Entry to Employment (e2e) can help to prepare those who are not yet ready for an Apprenticeship. In addition, Young Apprenticeships may be available for 14- to 16-year-olds. More information is available from a Connexions personal adviser or at www.apprenticeships.org.uk.

There are different arrangements for Apprenticeships in Scotland, Wales and Northern Ireland.

For further information visit My World of Work www.myworldofwork.co.uk/modernapprenticeships, Careers Wales www.careerswales.com; and for Northern Ireland contact www.careersserviceni.com.

A Few More Exams You Might Need

New recruits usually receive induction training, where they learn about health and safety, staff welfare and conditions of employment.

Most training is on the job, under the supervision of a training officer, supervisor or experienced colleague. Workers are taught how to use tools and machinery and to read assembly diagrams. They may also learn how to check the quality of finished items.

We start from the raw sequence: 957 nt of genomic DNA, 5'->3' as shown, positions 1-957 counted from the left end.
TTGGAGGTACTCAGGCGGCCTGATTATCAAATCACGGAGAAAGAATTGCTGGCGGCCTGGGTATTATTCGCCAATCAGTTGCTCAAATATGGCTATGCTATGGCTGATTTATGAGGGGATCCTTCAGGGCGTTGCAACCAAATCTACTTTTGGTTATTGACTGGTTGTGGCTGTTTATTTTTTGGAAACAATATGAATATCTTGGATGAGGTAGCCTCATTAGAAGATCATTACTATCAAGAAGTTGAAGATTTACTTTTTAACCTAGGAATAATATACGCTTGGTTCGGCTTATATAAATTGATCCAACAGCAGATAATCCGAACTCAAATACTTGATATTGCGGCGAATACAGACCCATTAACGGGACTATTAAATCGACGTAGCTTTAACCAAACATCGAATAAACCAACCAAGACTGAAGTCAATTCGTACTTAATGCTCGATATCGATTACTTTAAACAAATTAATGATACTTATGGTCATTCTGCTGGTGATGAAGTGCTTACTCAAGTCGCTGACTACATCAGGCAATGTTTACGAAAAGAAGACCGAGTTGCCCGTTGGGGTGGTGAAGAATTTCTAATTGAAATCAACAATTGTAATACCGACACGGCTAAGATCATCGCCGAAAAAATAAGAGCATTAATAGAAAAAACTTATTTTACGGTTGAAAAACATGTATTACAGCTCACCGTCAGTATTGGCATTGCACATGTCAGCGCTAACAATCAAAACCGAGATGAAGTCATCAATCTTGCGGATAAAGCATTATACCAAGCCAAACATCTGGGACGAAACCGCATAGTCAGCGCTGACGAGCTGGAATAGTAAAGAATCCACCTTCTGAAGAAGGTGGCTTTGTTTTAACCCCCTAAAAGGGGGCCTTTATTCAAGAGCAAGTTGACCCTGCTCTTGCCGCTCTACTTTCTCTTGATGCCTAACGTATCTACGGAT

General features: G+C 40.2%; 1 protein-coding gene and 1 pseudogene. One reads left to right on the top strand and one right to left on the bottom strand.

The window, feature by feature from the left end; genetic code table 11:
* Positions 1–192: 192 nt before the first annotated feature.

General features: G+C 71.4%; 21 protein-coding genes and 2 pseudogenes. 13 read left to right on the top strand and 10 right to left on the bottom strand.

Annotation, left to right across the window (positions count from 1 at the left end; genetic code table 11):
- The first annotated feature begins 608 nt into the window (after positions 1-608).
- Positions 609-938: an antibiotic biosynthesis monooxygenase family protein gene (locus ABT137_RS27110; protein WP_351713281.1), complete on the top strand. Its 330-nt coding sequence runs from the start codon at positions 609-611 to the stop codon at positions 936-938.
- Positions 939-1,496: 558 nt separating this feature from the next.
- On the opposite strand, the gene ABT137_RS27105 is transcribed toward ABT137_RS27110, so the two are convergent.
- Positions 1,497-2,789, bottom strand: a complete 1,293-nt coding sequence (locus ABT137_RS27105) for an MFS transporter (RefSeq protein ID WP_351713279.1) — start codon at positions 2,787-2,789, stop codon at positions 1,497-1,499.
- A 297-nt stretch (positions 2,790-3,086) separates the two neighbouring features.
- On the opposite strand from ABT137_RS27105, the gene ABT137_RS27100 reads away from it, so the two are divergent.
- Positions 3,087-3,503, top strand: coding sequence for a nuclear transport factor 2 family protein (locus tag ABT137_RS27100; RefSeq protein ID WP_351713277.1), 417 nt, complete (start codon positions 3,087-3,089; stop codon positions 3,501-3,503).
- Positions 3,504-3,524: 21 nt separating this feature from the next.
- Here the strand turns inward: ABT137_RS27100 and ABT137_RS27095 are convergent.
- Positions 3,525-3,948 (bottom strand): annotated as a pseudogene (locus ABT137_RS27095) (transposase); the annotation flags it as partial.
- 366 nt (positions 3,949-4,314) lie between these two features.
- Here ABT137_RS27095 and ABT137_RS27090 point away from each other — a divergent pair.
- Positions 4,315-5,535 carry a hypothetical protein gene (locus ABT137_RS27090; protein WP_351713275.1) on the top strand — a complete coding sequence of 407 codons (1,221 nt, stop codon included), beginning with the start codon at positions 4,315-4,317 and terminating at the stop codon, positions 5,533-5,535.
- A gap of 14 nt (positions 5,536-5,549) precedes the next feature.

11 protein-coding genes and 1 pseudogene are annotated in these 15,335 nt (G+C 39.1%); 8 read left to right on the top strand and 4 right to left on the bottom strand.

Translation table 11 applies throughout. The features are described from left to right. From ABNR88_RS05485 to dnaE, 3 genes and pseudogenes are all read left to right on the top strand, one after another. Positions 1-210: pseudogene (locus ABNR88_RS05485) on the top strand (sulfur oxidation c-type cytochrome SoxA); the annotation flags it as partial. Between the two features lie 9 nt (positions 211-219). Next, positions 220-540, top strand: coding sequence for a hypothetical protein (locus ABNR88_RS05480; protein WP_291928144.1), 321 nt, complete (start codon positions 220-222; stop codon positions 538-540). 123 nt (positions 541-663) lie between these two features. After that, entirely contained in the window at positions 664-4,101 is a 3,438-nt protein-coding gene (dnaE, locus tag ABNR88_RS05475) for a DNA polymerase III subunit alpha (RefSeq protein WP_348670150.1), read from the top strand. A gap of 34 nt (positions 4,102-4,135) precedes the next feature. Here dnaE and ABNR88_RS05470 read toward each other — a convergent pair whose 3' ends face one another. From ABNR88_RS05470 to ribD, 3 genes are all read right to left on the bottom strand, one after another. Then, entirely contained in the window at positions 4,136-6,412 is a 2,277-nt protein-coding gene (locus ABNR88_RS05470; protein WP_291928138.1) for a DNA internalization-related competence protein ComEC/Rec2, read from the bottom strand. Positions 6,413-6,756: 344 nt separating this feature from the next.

Apprentices usually attend college on day or block release. They may work towards:

  • NVQ Level 1 and 2 in performing engineering operations (electrical/electronic/control maintenance).
  • NVQ Levels 1 and 2 in performing manufacturing operations.
  • NVQ Levels 2 and 3 in electrical assembly or installation.

Workers receive additional training if new tools, machinery or working methods are introduced.

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Skills and Personal Qualities Needed

Light industry assemblers should:

  • Be good with their hands.
  • Have practical skills.